How consistent are you?  

Do you treat strangers the same way you treat your friends and family?  Are you the same person when you're alone as you are when you know that people are watching?

One thing I've discovered as I interview and study successful, balanced people is that they are extremely consistent.  They treat strangers, co-workers, associates, friends and family with the same level of dignity and respect.  Their actions demonstrate that they respect everyone they interact with, regardless of their position or length of relationship.  They even treat people who they dislike with dignity.

Certainly there are those who have accumulated a great deal of financial wealth that don't possess this quality, but... they lack the abundance of joy and absence of stress that those who live their life in balance experience.

Why worry about people you may never see again?  Why take the time to be sensitive to the needs of people you don't particularly care for?  Why keep control of your temper when it's the other person who has the issue and escalated the situation?  What's in it for you?

           -It gives you the opportunity to Practice.

Because successful individuals consistently control their temper, because they consistently treat everyone with dignity and respect, listen carefully to others and they do their best to put themselves into the others shoes - they are able to do call on those qualities when it is most important, even when things heat up.

How do you react in traffic?  What do you say under your breath as people cut you off or drive too slow?  What do you think to yourself when you walk by a homeless man or an unruly teenager?  How do you react to an overwhelmed mother with a screaming child in the supermarket?

We're pretty consistent in our thoughts and comments to these incidents.  Would your reactions be principles you'd be proud to teach others?   Mine certainly weren't, and it was costing more than I imagined.  If you need to develop a new perspective that you're proud to maintain with consistency, you can try the following suggestions:

 Developing A Consistent Perspective You're Proud Of:  

  • Imagine a valid reason for their behavior: Consider the idea that the individual is performing heroically relative to their circumstances.  If they're in a hurry, maybe they actually received a desperate call involving a loved one.  If someone is late, maybe they were held up by a terrible accident - be thankful they weren't in one themselves.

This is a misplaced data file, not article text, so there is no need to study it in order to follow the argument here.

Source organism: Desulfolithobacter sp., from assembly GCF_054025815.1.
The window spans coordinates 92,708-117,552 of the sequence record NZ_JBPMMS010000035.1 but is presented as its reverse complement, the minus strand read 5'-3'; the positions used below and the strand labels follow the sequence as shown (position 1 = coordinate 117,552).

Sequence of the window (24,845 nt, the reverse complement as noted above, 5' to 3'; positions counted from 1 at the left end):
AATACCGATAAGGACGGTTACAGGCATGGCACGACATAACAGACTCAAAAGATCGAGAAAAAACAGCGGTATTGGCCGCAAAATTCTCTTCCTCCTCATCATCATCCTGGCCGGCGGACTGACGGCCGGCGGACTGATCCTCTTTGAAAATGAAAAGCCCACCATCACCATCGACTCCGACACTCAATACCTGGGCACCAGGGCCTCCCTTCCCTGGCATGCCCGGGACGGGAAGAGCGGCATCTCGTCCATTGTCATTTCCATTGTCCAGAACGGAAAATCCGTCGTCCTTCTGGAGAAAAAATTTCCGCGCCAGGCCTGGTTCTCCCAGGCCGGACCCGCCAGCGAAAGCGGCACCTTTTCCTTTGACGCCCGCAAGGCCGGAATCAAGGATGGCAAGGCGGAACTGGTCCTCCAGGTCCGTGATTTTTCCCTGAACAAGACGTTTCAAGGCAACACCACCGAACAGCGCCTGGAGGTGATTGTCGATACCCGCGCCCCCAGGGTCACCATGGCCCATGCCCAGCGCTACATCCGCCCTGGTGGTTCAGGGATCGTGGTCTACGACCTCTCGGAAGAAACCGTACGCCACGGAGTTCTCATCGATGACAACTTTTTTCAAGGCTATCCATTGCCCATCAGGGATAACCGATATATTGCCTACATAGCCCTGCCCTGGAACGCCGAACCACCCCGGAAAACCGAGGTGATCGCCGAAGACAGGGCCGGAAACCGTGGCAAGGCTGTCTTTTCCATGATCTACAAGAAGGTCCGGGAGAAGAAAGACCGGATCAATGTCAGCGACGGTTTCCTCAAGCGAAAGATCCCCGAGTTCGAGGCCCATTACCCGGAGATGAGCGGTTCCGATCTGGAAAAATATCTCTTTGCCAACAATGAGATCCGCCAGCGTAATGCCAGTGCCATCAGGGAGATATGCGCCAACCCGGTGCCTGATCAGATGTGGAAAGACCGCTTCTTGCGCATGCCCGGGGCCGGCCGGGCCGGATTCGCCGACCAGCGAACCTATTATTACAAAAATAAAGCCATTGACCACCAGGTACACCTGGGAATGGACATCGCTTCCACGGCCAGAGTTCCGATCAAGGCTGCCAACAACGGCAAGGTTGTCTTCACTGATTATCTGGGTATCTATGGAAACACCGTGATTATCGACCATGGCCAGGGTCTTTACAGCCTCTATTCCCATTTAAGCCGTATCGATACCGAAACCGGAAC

• Think of it as practice:  If you don't particularly care about the feelings of the individual you're dealing with, remember that every challenging experience you are able to get through successfully will enable you to deal with people you do care about with greater success.

  • Imagine you're on Candid Camera:  If someone were videotaping your performance would you be embarrassed by what you said behind their back?  Consistency means even after you leave the interaction you don't mutter under your breath or find someone to complain to.  You are always working at understanding the situation and taking the high road.

  • Stop complaining, find a solution:  Whining, complaining, criticizing and feeling sorry for yourself are not what successful individuals do.  They accept that the situation simply is and find a way to improve the situation for themselves.  They don't count on anyone else to solve their problems for them (although they may choose to find the most qualified person to delegate to).

  • Walk away a winner:  Take the attitude that no matter how you feel about an individual, you want to leave the interaction with them feeling they like, respect and admire you.  You're not doing it to control or manipulate them, you're doing it so that you have the opportunity to teach and mentor them when they finally begin asking you, "How are you able to keep it together so well?".

  • Be bigger than the situation:  Would you argue with a 3 year old?  I've seen adults do it.  It looks ridiculous and they've lowered themselves to the level of a 3 year old!  Be bigger than the situation.  Imagine that the person you're dealing with is 3 years old and you want to help them.  Now what would you say?  Can you offer a different way of seeing the situation without telling them what they should think?

  • Assume they're right:  They obviously believe their position, why do you think that is?  How is it possible someone could have the ideas they do?  Play devil's advocate with yourself and figure it out.  Once you're able to take their side, there's an excellent chance they'll explore your position as well.

Graham White